by B.B. Pelletier

Before we start, I want to let you know that there are two new videos on Airgun Academy:

Episode 25 – Introduction to airgun calibers: Part 1
Episode 26 – Introduction to airgun safety: Part 1

There’s also a new podcast. This is a special one. It’s the interview with Dr. Robert Beeman, founder of Beeman Precision Airguns. Sorry this has taken so long, but Edith processes them and she had a few unavoidable delays getting this ready for publication.

On to today’s blog.

Part 1

This is the actual rifle I’m testing. Isn’t that wood beautiful?

Today, I’ll resume our look at the HW 100S FSB PCP air rifle. For what I am about to do, I apologize: By the end of this section of the report, several of you will want to get this rifle.

This is velocity day and we have two things to test. First, we’ll be testing the velocity of the rifle with three popular brands of .22 caliber pellets. Based on the published energy potential of the rifle (26 foot-pounds), I’ve selected the Beeman Kodiak copper-plated pellet for its weight of 21.1 grains. I’ve tested this pellet in other rifles and found it to be just as accurate as the all-lead Kodiak, so I felt this was an appropriate pellet to test. It just barely clears the repeating mechanism, front and rear, so it’s probably at the upper limit of pellet weights for use in this rifle in the repeating mode. If you obtain the optional single-shot adapter, you could load longer, heavier pellets.

The second pellet I chose was the 18.1-grain JSB Jumbo Exact Heavy. Not only is this a good pellet in powerful guns, it also got at least one good mention in the customer reviews of this gun.

The third pellet I selected was the venerable 14.3-grain Crosman Premier. I wouldn’t normally select a pellet this light for a rifle rated at 26 foot-pounds, but the Premier is such a well-known pellet that I felt it had to be included. Unfortunately for me that choice cost me dearly, but we’ll get to that in a bit.

Loading the circular clip for this rifle is quite easy. A mark on the outside of the clip tells you where you are, plus I was able to see the pellets as they fed into the breech since I haven’t mounted a scope yet. When installed in the gun, the clip rotates clockwise, so you always know to load pellets to the left of the outer mark on the magazine. The clip removes and installs easier than any circular clip I’ve ever used in a PCP rifle. And, the cocking sidelever is equally smooth and easy. I found the HW 100S FSB to be the epitome of a smooth-shooting PCP.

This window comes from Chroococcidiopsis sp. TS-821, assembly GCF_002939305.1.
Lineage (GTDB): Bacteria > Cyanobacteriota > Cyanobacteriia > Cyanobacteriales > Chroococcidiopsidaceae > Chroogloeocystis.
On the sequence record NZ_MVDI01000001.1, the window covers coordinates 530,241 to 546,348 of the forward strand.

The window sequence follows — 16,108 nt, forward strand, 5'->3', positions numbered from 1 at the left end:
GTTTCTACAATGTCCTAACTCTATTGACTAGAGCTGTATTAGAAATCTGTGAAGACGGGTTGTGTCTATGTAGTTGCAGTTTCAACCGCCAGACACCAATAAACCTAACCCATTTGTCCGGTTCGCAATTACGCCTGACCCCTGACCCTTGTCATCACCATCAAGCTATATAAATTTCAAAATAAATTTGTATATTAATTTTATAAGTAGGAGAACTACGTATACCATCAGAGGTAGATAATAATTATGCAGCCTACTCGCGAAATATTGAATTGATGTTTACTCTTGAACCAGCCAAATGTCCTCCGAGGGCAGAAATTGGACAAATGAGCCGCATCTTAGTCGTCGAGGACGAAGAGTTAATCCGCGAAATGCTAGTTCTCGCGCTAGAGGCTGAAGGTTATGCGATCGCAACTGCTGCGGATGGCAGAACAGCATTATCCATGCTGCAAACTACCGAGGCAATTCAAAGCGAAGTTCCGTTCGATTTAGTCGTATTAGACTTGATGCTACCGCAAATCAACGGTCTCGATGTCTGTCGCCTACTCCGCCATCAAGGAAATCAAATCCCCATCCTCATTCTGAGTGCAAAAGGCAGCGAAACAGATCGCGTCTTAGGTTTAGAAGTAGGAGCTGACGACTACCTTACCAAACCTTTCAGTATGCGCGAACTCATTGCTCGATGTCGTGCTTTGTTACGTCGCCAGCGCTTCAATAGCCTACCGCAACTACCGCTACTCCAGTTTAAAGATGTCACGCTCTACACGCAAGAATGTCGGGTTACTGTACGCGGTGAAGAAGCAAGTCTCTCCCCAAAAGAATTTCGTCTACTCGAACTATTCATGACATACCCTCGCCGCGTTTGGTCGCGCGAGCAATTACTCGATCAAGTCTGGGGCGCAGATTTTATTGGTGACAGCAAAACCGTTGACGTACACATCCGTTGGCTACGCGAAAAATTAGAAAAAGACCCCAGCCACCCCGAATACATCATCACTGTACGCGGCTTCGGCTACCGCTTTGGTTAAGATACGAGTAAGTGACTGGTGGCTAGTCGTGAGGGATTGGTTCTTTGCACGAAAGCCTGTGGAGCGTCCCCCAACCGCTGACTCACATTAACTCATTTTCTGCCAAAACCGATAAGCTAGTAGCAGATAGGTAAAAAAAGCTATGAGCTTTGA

Two 14-round clips come with the rifle. Pellets are loaded from the back of the clip, shown on the right. The indexing line discussed in the report can be seen on the edges of both clips.

Discharge sound
This is not a quiet air rifle! The sound at discharge is approximately the same as a Sheridan Blue Streak or Benjamin 392 on 8 pumps. It really cracks! We must take into account that the rifle is generating more than twice the power of the multi-pumps, but I think the sound will bother those shooters who want perfect quiet from their guns.

The first pellet tested was the Beeman Kodiak Copper-Plated pellet. They averaged 799 f.p.s., which means a muzzle energy of 29.92 foot-pounds, so the advertised 26 foot-pounds is very conservative. The velocity ranged from a low of 789 to a high of 805 f.p.s., for a the total spread was 16 f.p.s. I will be interested to see how accurate this pellet will be, because it really delivers the power.

Next, I tested the JSB Exact Jumbo Heavy. They’re shorter than the Kodiaks, so they fit the clip much better. They averaged 874 f.p.s., which calculates to a muzzle energy of 30.71 foot-pounds. That is an increase over the heavier Kodiaks! Normally heavier pellets are more efficient in PCPs, but we’ve just encountered an exception. The velocity spread went from 872 to 878 f.p.s., so just six feet per second between the slowest and fastest shot. That’s really amazing.

Normally, I would address the trigger in Part 3, when I test accuracy, but I just couldn’t wait that long. It’s a two-stage pull and releases with just 8 oz. of pressure. This is a TRIGGER! I feel like I’ll be able to do wonderful things with this rifle because of this light, crisp predictable trigger. You can forget about me adjusting it, because it’s perfect right now. In fact, I’ll make a confession about this trigger.